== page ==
Scholarly article on topic 'Do Male Undergraduates Write More Argumentatively?'

Do Male Undergraduates Write More Argumentatively? Academic research paper on "Languages and literature"

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Abstract of research paper on Languages and literature, author of scientific article — Abbas Zare-ee, Sheena Kuar

Abstract Research on linguistic variation across gender has focused mainly on oral language. However, second language (L2) writing research has began to explore gender as an important variable in the socio-cultural context of writers in the last few decades. This paper aimed to explain how gender identity in relation to L2 writing is viewed as multiple and dynamic rather than as predictable or universal in modern social constructionist understandings. It contrasts this view with three traditional fixed notions of gender: a) the male dominance framework, b) the female deficit approach, and c) the male-female dual culture model. We also aimed to illustrate how a group of male and female undergraduate students of English as a foreign language varied in their written position statements on the controversial topic of euthanasia. Around 100 third-year undergraduate EFL learners consented to write 100-200 word argumentative pieces on the topic in 2010. Quantitative lexico-grammatical analyses of their performance and the qualitative discourse analysis of the position statements across genders revealed significant gender differences in terms of tokens, number of word types, type-token ratio, average word length, number of sentence, lexical complexity, lexical sophistication as well as in general rhetorical organization. Results of the study showed that female learners wrote less assertively and less argumentatively than male learners using more obscure positions. Unlike some previous studies that reported no differences, the findings illustrated how learners’ social contexts and limitations may be reflected in their approach to writing in English as a foreign language.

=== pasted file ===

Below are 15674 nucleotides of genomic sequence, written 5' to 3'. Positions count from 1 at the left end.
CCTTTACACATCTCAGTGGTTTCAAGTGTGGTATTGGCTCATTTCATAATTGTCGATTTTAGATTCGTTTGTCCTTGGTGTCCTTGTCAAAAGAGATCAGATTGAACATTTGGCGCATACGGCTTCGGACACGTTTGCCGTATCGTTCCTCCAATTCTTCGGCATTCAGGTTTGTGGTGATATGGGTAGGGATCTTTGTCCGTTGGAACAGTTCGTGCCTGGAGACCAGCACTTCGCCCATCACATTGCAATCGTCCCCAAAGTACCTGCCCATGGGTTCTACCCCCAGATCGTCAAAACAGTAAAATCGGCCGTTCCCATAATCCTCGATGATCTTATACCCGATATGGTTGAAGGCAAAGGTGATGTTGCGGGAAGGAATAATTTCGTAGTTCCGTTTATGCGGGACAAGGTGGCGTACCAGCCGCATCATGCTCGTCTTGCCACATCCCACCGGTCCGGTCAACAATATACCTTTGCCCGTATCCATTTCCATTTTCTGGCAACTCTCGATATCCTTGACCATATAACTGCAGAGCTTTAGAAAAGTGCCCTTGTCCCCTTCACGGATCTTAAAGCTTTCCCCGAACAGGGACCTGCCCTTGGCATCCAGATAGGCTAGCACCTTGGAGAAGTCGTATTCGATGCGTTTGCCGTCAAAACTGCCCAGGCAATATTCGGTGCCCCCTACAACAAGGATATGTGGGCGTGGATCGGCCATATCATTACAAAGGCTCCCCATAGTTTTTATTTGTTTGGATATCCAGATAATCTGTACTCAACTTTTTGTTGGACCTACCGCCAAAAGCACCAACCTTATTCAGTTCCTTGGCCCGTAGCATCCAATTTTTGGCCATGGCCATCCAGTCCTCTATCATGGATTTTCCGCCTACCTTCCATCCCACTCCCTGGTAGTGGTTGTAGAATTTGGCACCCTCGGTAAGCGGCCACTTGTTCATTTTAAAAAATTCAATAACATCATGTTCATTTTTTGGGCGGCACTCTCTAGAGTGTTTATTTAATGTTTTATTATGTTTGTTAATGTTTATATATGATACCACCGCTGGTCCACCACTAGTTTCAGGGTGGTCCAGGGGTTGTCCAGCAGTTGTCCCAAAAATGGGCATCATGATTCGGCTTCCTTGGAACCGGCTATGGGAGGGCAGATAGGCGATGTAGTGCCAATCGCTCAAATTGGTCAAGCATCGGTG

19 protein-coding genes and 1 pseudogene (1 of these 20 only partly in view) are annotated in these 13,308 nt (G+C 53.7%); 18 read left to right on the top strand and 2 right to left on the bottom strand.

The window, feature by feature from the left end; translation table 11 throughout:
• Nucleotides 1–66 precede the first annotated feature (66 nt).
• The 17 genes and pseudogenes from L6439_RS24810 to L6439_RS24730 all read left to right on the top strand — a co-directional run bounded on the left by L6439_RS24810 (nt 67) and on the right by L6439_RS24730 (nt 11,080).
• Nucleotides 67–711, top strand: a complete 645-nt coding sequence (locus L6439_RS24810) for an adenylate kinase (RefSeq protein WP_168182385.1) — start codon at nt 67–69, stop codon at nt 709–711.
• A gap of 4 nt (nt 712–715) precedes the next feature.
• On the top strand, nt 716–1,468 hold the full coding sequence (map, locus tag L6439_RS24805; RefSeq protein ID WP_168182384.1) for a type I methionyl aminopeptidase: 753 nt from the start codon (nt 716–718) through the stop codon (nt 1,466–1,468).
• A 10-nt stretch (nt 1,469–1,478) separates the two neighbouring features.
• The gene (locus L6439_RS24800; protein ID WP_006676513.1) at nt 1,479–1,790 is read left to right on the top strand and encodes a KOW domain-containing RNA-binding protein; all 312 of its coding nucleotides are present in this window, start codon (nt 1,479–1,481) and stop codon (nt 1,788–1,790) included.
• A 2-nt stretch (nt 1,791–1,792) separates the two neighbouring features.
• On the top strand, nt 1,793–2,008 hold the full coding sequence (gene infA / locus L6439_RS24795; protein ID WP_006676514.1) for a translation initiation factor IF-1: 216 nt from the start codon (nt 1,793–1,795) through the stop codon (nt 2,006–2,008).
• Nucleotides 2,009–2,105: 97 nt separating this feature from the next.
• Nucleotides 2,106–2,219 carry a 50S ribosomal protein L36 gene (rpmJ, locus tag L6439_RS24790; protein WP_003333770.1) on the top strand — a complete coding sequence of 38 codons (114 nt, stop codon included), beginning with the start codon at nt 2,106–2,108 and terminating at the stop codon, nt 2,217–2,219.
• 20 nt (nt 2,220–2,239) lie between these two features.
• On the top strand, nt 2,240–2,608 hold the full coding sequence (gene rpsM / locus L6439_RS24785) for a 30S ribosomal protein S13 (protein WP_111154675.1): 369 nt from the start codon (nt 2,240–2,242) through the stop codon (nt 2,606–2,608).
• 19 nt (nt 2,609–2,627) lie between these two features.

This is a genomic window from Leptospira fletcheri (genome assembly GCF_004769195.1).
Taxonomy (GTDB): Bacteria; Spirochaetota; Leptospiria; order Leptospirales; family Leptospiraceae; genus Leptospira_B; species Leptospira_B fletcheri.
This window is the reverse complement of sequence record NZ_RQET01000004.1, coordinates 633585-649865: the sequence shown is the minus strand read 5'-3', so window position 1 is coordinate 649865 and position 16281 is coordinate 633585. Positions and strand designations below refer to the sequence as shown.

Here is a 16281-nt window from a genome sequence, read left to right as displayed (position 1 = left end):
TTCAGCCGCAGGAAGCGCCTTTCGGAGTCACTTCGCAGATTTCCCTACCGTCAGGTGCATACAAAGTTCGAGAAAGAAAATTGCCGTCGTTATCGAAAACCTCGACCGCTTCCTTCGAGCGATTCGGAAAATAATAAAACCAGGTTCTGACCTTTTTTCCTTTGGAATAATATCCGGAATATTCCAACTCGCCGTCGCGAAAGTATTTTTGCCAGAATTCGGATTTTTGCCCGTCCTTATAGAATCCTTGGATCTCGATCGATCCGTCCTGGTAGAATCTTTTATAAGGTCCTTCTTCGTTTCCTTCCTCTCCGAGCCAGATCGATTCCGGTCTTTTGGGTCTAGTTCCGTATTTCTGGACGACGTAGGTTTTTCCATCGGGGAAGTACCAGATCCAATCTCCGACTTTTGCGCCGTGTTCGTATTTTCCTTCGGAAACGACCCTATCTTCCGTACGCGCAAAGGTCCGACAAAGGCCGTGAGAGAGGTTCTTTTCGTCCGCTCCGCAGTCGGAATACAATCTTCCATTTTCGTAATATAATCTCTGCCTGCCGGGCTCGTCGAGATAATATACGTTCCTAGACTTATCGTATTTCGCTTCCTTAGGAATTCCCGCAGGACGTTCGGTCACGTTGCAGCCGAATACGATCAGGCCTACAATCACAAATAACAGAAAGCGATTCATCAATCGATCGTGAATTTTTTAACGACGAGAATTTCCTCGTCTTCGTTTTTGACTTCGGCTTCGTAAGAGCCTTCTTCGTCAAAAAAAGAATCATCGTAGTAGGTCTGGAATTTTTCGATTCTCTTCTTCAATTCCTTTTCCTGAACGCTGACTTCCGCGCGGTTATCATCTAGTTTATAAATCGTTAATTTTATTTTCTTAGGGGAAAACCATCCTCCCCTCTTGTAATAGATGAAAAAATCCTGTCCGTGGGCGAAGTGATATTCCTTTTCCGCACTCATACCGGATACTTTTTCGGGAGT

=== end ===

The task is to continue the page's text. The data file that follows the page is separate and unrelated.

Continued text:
Academic research paper on topic "Do Male Undergraduates Write More Argumentatively?"

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Procedía

Social and Behavioral Sciences

ELSEVIER Procedía - Social and Behavioral Sciences 46 (2012) 5787 - 5791

WCES 2012

Do male undergraduates write more argumentatively?

Abbas Zare-ee * sneena Kuar

University of Kashan, Kashan, 87317-51167, Iran bUniversity of Malaya, Kuala Limpur

Abstract

Research on linguistic variation across gender has focused mainly on oral language. However, second language (L2) writing research has began to explore gender as an important variable in the socio-cultural context of writers in the last few decades. This paper aimed to explain how gender identity in relation to L2 writing is viewed as multiple and dynamic rather than as predictable or universal in modern social constructionist understandings. It contrasts this view with three traditional fixed notions of gender: a) the male dominance framework, b) the female deficit approach, and c) the male-female dual culture model. We also aimed to illustrate how a group of male and female undergraduate students of English as a foreign language varied in their written position statements on the controversial topic of euthanasia. Around 100 third-year undergraduate EFL learners consented to write 100200 word argumentative pieces on the topic in 2010. Quantitative lexi co-grammatical analyses of their performance and the qualitative discourse analysis of the position statements across genders revealed significant gender differences in terms of tokens, number of word types, type-token ratio, average word length, number of sentence, lexical complexity, lexical sophistication as well as in general rhetorical organization. Results of the study showed that female learners wrote less assertively and less argumentatively than male learners using more obscure positions. Unlike some previous studies that reported no differences, the findings illustrated how learners' social contexts and limitations may be reflected in their approach to writing in English a s a foreign language.